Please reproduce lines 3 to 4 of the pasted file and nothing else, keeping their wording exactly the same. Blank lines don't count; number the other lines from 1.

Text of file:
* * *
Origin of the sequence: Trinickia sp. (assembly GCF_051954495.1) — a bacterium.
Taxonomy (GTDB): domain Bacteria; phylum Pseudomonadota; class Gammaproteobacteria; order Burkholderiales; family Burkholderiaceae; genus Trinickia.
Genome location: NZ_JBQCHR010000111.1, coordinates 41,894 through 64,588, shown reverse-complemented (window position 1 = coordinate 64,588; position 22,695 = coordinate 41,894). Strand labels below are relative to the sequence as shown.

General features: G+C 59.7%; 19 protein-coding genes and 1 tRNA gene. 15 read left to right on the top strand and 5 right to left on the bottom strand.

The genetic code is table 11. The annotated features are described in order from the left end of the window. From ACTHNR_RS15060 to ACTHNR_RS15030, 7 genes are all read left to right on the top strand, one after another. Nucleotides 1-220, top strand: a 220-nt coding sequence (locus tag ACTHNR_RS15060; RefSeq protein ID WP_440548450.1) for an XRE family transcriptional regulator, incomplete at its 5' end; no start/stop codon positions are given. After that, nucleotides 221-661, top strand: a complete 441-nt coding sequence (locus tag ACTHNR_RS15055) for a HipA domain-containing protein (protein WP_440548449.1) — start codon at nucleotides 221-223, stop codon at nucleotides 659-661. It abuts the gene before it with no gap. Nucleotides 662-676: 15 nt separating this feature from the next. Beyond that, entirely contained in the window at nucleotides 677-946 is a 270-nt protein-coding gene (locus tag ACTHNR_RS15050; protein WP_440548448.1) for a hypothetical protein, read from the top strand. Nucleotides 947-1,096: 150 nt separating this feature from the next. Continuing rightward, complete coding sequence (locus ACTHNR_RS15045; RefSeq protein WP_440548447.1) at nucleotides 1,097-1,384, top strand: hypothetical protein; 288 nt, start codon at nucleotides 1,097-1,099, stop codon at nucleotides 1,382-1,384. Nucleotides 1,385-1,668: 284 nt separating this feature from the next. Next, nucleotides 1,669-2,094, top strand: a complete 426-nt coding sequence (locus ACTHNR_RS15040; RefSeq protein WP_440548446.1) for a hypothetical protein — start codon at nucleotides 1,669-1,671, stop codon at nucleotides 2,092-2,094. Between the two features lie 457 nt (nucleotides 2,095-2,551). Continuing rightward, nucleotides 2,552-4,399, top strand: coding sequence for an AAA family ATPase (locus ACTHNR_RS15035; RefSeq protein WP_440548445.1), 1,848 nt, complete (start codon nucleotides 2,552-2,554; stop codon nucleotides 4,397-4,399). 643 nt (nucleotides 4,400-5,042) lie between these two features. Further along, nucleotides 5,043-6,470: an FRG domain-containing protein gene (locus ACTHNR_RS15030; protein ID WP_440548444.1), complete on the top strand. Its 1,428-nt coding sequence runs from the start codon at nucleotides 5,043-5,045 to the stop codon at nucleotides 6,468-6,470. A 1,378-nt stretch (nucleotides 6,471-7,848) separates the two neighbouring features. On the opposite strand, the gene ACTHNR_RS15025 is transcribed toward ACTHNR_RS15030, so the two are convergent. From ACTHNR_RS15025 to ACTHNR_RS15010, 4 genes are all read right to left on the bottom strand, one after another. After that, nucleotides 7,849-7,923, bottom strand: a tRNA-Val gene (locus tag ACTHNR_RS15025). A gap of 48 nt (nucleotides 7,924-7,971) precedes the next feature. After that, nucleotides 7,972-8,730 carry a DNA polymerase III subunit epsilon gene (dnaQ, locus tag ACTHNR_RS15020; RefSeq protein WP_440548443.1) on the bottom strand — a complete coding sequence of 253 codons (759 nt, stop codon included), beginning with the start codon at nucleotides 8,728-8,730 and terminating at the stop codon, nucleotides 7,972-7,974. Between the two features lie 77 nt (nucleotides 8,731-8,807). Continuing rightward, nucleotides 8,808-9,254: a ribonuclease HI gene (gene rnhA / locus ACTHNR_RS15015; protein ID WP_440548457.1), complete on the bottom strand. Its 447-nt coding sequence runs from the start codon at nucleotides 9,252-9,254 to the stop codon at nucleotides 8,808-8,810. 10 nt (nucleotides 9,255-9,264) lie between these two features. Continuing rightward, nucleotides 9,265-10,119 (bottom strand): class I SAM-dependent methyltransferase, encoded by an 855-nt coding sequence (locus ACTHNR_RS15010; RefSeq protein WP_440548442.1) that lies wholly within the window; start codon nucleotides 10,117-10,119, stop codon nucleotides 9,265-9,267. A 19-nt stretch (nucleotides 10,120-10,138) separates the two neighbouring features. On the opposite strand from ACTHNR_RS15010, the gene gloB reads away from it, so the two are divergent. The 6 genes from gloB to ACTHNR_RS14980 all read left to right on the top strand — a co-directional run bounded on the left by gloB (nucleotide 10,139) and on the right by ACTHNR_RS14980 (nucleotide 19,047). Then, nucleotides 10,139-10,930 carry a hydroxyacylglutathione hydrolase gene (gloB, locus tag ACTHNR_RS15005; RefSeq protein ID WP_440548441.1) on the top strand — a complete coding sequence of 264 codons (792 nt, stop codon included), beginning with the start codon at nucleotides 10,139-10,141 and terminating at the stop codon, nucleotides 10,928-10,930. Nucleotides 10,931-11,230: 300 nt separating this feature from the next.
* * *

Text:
Genome location: NZ_JBQCHR010000111.1, coordinates 41,894 through 64,588, shown reverse-complemented (window position 1 = coordinate 64,588; position 22,695 = coordinate 41,894). Strand labels below are relative to the sequence as shown.

General features: G+C 59.7%; 19 protein-coding genes and 1 tRNA gene. 15 read left to right on the top strand and 5 right to left on the bottom strand.